Central tunneled catheter (CTC)-related infections are a leading cause of a catheter loss, thus being the source of significant morbidity and mortality. The study aims at evaluating the impact of the implementation of the innovative redness, edema, discharge and tenderness, symptoms (REDS) scale (devised by the authors) for the description of the tunnel condition on the frequency of infection in long-term catheter users. The same cohort of the 40 patients was observed for 4 years altogether: 2 years before and 2 years after REDS application. The results, as well as follow-up evaluation of participants, were compared. The 2-year cumulative incidence of the CTC exit site infection (ESI) dropped significantly (log-rank p < 0.001) from 0.89 episode/1,000 catheter days (53.5%, 95% CI [35.9%; 66.2%]) in the period before REDS was used-to 0.26 episode/1,000 catheter days (18.6%, 95% CI [6.1%; 29.4%]) in the time of REDS application. There were also significantly fewer episodes of ESI complicated with catheter-related blood stream infection (CRBSI) requiring the CTC removal (0.6 episode/1,000 catheter days; 18.6%, 95% CI [6.1%; 29.4%] vs. 0.3 episode/1,000 catheter days; 4.7%, 95% CI [0.0; 10.7%]; log-rank p = 0.04, in pre-REDS and REDS time, respectively). The REDS scale appears to be a simple, cost-effective tool reducing the frequency of the tunneled CTC exit site infection and associated bloodstream infections.Reference:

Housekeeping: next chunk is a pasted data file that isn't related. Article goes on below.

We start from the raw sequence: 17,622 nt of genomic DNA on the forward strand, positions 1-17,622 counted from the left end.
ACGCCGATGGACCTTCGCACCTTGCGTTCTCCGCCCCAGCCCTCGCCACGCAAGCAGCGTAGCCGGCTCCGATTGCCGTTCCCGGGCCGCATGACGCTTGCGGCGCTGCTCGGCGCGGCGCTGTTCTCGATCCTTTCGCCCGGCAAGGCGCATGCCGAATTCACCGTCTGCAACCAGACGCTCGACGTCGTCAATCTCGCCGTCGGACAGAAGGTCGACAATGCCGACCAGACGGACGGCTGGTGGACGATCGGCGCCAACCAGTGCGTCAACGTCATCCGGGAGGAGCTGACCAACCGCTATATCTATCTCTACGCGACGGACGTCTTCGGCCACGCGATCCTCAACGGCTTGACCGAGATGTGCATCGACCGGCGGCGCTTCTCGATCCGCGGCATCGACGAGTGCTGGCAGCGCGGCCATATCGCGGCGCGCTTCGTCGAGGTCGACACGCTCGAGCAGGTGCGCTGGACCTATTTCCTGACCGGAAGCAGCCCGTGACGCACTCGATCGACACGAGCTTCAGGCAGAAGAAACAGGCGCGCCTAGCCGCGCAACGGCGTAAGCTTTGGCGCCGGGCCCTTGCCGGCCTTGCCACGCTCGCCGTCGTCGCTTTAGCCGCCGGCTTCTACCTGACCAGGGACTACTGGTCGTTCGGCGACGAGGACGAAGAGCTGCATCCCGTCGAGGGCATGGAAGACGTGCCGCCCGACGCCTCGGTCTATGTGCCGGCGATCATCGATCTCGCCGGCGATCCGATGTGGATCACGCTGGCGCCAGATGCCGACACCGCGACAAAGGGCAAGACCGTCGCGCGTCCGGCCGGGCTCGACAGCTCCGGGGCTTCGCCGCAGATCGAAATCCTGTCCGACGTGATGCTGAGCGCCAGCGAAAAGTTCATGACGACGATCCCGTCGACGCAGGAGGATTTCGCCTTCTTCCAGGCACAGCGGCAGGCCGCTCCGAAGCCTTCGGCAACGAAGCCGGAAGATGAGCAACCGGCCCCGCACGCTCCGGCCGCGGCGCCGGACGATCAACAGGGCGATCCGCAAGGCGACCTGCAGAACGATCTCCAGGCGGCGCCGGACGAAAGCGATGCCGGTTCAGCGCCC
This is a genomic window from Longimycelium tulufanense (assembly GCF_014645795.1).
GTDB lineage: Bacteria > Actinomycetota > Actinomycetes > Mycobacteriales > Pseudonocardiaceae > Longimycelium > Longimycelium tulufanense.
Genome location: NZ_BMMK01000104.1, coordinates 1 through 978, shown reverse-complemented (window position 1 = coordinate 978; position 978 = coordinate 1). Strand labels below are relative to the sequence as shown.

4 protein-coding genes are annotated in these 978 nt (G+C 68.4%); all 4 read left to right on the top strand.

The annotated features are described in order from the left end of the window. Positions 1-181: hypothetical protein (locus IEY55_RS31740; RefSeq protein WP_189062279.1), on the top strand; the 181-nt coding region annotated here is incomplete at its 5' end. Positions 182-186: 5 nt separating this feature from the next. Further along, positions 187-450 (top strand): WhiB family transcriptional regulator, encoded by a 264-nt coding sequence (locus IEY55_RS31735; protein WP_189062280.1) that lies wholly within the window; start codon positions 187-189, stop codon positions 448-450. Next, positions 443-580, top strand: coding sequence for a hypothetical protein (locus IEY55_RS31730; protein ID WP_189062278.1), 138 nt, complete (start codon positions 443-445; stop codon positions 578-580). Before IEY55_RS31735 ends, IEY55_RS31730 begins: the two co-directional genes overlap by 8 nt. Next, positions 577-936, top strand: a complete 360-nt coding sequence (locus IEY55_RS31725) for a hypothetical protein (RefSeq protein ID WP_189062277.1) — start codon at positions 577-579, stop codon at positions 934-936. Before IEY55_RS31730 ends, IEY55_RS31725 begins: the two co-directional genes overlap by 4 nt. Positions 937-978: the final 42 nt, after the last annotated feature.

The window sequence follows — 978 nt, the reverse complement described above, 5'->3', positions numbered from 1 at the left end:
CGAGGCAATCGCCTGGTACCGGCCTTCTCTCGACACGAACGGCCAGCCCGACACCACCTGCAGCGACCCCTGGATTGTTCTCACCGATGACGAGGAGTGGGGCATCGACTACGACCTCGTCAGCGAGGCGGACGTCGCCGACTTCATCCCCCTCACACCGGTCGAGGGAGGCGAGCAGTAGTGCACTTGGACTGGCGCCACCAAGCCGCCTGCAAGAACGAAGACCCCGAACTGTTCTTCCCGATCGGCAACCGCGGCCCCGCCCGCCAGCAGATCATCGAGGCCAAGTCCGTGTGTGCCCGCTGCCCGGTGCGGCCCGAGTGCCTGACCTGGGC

Porazko T, Stasiak E, Klinger M. The Impact of the Introduction of Innovative REDS Scale for the Evaluation of Central Tunnelled Catheter (CTC) Exit Site on Infection Prevention in Long-Term Haemodialyzed Patients. Front Surg. 2021 Apr 9;8:629367. doi: 10.3389/fsurg.2021.629367. PMID: 33898506; PMCID: PMC8062969.
CVC exit site evaluation tool using the REDS scale appears to be a simple, cost-effective tool reducing the frequency of CVC exit site infection.